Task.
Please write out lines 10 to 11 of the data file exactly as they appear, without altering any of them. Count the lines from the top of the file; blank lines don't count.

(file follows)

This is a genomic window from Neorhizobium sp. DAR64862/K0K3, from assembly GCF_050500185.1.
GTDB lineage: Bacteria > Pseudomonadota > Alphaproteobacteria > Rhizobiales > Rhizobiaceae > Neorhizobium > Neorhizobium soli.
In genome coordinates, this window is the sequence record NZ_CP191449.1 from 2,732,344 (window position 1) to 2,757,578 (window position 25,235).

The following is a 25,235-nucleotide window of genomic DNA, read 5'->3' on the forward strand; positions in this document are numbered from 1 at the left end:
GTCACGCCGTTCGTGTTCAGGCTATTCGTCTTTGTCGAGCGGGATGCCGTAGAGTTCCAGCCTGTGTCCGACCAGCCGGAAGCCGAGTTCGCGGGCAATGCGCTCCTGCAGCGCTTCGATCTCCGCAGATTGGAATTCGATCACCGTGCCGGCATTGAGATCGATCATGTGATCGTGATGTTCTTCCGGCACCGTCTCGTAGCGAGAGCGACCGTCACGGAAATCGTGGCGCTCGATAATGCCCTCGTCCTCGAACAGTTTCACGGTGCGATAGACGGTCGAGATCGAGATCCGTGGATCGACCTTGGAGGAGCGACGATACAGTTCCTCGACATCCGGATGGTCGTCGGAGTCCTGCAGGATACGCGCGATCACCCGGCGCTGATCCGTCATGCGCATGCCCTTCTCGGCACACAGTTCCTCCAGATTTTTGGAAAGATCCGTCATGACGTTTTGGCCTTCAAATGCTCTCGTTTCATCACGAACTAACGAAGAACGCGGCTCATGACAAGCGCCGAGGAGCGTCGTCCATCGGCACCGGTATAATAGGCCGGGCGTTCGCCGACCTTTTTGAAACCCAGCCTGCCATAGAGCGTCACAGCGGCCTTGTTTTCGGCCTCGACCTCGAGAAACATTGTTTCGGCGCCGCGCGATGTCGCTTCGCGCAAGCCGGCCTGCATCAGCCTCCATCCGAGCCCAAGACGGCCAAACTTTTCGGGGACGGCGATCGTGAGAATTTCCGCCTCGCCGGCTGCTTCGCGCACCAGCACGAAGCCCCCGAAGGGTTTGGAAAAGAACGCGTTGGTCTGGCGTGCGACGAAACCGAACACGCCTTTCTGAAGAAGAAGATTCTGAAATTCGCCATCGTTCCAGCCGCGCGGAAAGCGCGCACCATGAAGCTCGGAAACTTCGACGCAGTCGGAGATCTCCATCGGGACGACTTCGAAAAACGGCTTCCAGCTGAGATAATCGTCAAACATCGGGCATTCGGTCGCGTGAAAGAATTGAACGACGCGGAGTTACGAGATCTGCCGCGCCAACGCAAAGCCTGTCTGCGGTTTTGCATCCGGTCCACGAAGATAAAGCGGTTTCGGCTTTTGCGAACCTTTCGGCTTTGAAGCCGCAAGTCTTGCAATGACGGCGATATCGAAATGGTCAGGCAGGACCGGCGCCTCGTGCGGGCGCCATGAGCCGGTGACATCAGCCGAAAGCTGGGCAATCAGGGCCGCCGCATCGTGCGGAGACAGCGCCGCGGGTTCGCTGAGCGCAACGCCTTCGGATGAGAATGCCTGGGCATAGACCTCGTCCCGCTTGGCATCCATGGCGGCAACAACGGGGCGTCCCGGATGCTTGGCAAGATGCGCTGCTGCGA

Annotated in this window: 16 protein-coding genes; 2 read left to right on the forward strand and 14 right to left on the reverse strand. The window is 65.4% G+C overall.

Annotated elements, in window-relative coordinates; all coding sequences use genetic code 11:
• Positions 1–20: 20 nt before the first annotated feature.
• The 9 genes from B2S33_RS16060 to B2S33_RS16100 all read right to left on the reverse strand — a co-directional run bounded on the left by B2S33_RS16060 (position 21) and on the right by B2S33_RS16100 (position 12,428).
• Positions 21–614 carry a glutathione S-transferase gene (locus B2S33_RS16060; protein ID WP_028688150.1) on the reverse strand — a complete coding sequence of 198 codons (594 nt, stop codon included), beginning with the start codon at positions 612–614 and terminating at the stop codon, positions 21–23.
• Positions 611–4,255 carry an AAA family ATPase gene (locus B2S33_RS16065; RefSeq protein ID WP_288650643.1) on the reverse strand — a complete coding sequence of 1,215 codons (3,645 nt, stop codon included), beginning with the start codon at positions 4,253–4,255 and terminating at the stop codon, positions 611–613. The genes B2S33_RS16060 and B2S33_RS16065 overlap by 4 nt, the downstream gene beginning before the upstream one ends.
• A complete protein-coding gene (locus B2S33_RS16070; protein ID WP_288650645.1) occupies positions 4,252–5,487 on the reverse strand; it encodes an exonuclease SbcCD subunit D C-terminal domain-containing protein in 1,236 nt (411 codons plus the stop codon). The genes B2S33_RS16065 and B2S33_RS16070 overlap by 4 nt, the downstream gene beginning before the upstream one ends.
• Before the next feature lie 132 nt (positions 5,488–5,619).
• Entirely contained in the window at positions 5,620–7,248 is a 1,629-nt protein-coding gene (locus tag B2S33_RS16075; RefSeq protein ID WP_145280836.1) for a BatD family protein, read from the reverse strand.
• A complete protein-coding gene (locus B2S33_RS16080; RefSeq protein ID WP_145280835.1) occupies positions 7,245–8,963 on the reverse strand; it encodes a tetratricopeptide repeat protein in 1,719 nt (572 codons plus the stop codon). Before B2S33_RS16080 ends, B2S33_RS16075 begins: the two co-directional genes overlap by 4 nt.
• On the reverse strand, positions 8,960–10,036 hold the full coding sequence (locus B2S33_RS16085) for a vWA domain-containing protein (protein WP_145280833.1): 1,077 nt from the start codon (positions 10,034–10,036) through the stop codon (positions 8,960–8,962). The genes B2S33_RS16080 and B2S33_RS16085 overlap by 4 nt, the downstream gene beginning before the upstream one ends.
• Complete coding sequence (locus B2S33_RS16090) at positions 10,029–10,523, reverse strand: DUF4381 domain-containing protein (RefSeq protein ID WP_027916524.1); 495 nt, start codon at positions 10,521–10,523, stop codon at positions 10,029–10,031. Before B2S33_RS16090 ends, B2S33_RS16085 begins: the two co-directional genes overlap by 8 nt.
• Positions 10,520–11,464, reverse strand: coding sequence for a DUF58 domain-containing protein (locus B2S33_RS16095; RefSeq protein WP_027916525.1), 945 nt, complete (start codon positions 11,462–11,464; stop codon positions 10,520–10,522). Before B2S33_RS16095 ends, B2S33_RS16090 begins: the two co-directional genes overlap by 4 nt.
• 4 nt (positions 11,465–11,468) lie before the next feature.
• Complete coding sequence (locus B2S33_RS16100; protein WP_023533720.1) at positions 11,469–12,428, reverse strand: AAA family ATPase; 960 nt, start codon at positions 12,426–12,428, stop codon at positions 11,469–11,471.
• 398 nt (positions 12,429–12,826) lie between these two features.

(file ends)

• Positions 21–614 carry a glutathione S-transferase gene (locus B2S33_RS16060; protein ID WP_028688150.1) on the reverse strand — a complete coding sequence of 198 codons (594 nt, stop codon included), beginning with the start codon at positions 612–614 and terminating at the stop codon, positions 21–23.
• Positions 611–4,255 carry an AAA family ATPase gene (locus B2S33_RS16065; RefSeq protein ID WP_288650643.1) on the reverse strand — a complete coding sequence of 1,215 codons (3,645 nt, stop codon included), beginning with the start codon at positions 4,253–4,255 and terminating at the stop codon, positions 611–613. The genes B2S33_RS16060 and B2S33_RS16065 overlap by 4 nt, the downstream gene beginning before the upstream one ends.